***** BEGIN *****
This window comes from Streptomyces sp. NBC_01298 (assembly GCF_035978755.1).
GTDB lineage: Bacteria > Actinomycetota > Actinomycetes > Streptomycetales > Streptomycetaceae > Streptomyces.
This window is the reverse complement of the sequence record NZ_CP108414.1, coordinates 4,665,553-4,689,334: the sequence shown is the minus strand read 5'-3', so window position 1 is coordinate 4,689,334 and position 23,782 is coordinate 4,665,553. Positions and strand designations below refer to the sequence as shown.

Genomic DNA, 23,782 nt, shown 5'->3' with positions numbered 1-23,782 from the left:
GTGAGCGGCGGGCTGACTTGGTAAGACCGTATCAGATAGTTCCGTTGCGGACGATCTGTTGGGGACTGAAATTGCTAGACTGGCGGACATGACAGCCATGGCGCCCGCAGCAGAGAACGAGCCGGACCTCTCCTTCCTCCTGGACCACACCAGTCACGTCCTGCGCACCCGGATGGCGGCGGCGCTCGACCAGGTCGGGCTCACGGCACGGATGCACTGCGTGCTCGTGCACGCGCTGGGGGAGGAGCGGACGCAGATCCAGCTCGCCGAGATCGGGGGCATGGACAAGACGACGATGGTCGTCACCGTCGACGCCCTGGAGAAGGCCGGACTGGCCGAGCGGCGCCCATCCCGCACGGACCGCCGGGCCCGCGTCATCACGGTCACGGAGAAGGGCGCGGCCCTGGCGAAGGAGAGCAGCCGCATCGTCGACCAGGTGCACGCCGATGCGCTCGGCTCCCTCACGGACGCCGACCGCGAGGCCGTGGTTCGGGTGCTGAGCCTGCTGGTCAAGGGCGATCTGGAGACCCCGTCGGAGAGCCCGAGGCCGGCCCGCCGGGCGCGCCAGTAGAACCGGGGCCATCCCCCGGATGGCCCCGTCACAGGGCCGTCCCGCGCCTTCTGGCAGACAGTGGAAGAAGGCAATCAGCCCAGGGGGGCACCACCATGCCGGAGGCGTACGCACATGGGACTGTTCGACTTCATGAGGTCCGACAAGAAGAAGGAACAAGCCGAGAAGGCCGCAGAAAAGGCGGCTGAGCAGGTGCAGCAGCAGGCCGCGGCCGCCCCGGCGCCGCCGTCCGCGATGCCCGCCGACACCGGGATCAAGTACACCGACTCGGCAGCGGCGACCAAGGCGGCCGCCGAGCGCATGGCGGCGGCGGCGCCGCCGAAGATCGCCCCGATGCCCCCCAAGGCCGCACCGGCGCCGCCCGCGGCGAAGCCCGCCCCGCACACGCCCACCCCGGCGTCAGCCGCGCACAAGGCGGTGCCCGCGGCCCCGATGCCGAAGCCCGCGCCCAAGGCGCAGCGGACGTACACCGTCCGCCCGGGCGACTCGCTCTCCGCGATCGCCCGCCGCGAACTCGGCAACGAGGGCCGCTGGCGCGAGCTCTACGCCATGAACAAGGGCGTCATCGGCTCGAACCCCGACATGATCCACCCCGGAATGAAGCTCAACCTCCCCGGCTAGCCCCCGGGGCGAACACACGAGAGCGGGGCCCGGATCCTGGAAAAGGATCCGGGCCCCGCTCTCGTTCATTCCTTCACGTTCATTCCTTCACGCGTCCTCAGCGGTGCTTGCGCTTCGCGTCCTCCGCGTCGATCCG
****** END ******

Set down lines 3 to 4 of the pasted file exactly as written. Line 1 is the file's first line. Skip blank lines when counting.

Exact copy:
This window is the reverse complement of the sequence record NZ_CP108414.1, coordinates 4,665,553-4,689,334: the sequence shown is the minus strand read 5'-3', so window position 1 is coordinate 4,689,334 and position 23,782 is coordinate 4,665,553. Positions and strand designations below refer to the sequence as shown.

Genomic DNA, 23,782 nt, shown 5'->3' with positions numbered 1-23,782 from the left: